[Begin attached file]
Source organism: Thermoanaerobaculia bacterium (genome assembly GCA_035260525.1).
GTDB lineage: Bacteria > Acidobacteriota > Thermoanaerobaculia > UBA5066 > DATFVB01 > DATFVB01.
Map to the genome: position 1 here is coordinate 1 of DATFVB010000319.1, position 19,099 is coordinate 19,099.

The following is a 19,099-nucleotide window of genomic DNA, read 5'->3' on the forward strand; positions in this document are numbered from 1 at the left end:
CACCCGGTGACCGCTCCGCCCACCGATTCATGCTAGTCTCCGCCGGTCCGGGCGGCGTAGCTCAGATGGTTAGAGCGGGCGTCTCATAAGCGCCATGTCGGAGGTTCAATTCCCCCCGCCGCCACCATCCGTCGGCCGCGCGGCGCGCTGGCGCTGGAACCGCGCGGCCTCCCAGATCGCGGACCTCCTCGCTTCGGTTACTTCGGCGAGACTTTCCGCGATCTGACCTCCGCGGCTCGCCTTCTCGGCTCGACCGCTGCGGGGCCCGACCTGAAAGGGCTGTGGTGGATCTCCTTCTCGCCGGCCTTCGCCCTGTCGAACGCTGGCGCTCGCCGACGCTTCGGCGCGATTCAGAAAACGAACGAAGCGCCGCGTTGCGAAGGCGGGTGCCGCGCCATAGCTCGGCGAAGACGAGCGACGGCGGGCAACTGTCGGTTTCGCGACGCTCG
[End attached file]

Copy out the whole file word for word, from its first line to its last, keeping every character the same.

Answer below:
Source organism: Thermoanaerobaculia bacterium (genome assembly GCA_035260525.1).
GTDB lineage: Bacteria > Acidobacteriota > Thermoanaerobaculia > UBA5066 > DATFVB01 > DATFVB01.
Map to the genome: position 1 here is coordinate 1 of DATFVB010000319.1, position 19,099 is coordinate 19,099.

The following is a 19,099-nucleotide window of genomic DNA, read 5'->3' on the forward strand; positions in this document are numbered from 1 at the left end:
CACCCGGTGACCGCTCCGCCCACCGATTCATGCTAGTCTCCGCCGGTCCGGGCGGCGTAGCTCAGATGGTTAGAGCGGGCGTCTCATAAGCGCCATGTCGGAGGTTCAATTCCCCCCGCCGCCACCATCCGTCGGCCGCGCGGCGCGCTGGCGCTGGAACCGCGCGGCCTCCCAGATCGCGGACCTCCTCGCTTCGGTTACTTCGGCGAGACTTTCCGCGATCTGACCTCCGCGGCTCGCCTTCTCGGCTCGACCGCTGCGGGGCCCGACCTGAAAGGGCTGTGGTGGATCTCCTTCTCGCCGGCCTTCGCCCTGTCGAACGCTGGCGCTCGCCGACGCTTCGGCGCGATTCAGAAAACGAACGAAGCGCCGCGTTGCGAAGGCGGGTGCCGCGCCATAGCTCGGCGAAGACGAGCGACGGCGGGCAACTGTCGGTTTCGCGACGCTCG